3/4 scale 
Harp Guitar


Fully restored 
to the Nth degree!

There is a lot of interest in "short scale" harp guitars these days - both vintage and new instruments alike.  Players with smaller hands are of course an obvious audience, but many others find them an appealing variation on their full-size instruments.  In contrast to many typical 22-23" short scale guitars, the Knutsen instruments are truly "3/4 scale" - usually 19-1/4" to be exact (as this one is).

I've had two of these distinctive instruments myself - this one, which I restored and eventually sold here, and a nicer one, which I kept (and played on my new CD).  This may be the nicest one yet!  One of the fanciest specimens of this model known, it "appears" to be in fantastic condition, due to having been thoroughly restored.  How so?  Well, because it started out as a "basket case" - one so problematic, that it could either be given up on, or tackled in such a way as to provide a "complete makeover." 

Only a very skilled and very patient luthier would even consider taking on such a project.  Luckily, the owner happened to be one such luthier!  He is Duane Heilman, of Black Bear Guitars & Ukuleles. readers may have run across his beautiful custom-designed harp ukuleles here.  Duane kindly provided me with some before, during, and after photos for The Knutsen Archives, along with a complete run-down on every single repair done.  Prospective customers are encouraged to check out the work here.  You'll see that this instrument has been inventoried for awhile now as specimen # HGS53 (Knutsen Archives code system).  The new owner can choose to remain anonymous or be listed permanently in the Archives as well.

The good and bad news for a prospective buyer:  To my eye (judging solely from the photos, as you are), it now looks as good as a 100-year old previously cracked and warped Knutsen possibly could.  Is is absolutely "ready to go" - more so than the previous one I sold.  The only negative to my mind is that it was re-finished (by necessity), which may be an issue for certain vintage guitar collectors.  I'm one of those myself, but in this case - with Duane's stellar aesthetics and execution - I'd say it's a more than adequate trade off.  It's hard to say how it affects the "value,"  as a Knutsen of this style, in this condition, simply doesn't exist.  None of the now five surviving instruments like this known has stood up to the ravages of time.  Thus, any newly-discovered, untouched all-original specimen is an un-playable, and almost un-displayable, example of an otherwise ultra-rare and important historical harp guitar.  Value is consequently low.  The restoration necessary to give it value may cost more than its final restored intrinsic or market value, so it is often a Catch-22 case of diminishing returns.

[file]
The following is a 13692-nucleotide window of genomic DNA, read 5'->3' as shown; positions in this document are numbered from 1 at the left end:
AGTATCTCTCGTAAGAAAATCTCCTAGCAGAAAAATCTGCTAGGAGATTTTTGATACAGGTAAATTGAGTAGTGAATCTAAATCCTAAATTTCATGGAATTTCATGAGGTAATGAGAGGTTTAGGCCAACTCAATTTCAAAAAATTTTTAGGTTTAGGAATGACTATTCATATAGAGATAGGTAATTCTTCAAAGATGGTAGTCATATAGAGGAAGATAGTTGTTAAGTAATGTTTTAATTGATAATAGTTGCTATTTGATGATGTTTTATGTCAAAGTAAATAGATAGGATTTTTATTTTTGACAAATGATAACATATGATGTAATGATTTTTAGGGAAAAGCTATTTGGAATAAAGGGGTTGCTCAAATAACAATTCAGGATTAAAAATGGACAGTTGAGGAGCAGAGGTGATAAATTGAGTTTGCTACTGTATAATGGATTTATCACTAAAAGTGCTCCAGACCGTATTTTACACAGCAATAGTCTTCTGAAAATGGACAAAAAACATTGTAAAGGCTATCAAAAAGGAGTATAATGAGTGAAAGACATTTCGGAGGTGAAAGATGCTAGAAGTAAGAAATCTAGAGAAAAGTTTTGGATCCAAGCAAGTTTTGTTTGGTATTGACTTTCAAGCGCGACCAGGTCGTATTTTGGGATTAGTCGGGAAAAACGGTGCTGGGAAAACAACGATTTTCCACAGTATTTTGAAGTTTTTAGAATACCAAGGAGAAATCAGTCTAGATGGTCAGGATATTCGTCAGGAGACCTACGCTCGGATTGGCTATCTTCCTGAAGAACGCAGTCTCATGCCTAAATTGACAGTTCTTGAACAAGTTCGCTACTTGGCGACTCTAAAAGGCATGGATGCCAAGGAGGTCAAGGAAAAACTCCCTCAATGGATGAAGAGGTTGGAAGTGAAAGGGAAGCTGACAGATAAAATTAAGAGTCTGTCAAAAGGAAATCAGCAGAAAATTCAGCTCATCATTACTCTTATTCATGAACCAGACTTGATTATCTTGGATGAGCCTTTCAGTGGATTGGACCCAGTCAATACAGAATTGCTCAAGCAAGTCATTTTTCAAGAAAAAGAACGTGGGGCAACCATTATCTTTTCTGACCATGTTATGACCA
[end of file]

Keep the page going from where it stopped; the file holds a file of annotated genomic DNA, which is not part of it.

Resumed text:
In this case, the owner didn't have to pay to have the work done, he was able to do it himself.  That may be irrelevant, as Duane put significantly more hours into this than are reflected in the price.  He knows that he can't ask what he's invested into it in money and labor.  So if you are as impressed with, and drawn to, the resulting instrument as much as I am, I would suggest jumping on it.

I can't speak to the tone, as it is not on premises, but expect it is at least as good as the other two I've had and played.  The main difference is that it has been completely re-braced, which could affect the sound.  If you're curious about that, keeping the innards of a Knutsen "all-original" for value or integrity is laughable.  Kerry Char (who has restored many of my own Knutsen instruments) often re-braces them, and in doing so, is sometimes forced to change them considerably - as the original placement, configuration and execution can be quite terrible (though it can also be acceptable, and I always have him leave them when he can).

It undoubtedly plays great, other than one (typical) intonation issue Duane mentions in his article.  He's tuned it to standard pitch, but of course, all shorts of stringing and pitch options can be considered.  That's part of why these are so much fun!

Note: this instrument offers full 48-hour approval, and will be shipped direct from Black Bear Guitars.  U.S. buyers only, no overseas sales.

- Gregg Miner, the "harp guitar pope"


  • Original label (code SE1, which denotes c.1906-1908)
  • Cedar top
  • Honduras Mahogany back and sides
  • Walnut headplates and bridge
  • Fancy pearl inlays
  • 5 sub-bass strings
  • 19-1/4" scale
  • 1-21/32 nut width, string spacing at saddle: 2-3/8 E to E
  • Dimensions: 14-9/16" lower bout, 3-15/16" depth at tail block, ~37" total length
  • No case 
  • Strings: See HGS53.  New strings are available here.  If you need help calculating gauges for your tuning on this instrument (or if you would like help with tuning suggestions), just ask!

Price: $4500 SOLD

CDs & DVDs by Stephen Bennett, John Doan, Muriel Anderson, Andy McKee, Stacy Hobbs, Tom Shinness, Dan LaVoie, James Kline, Larry Berwald, Bill Dutcher, Gregg Miner, Pasquale Taraffo
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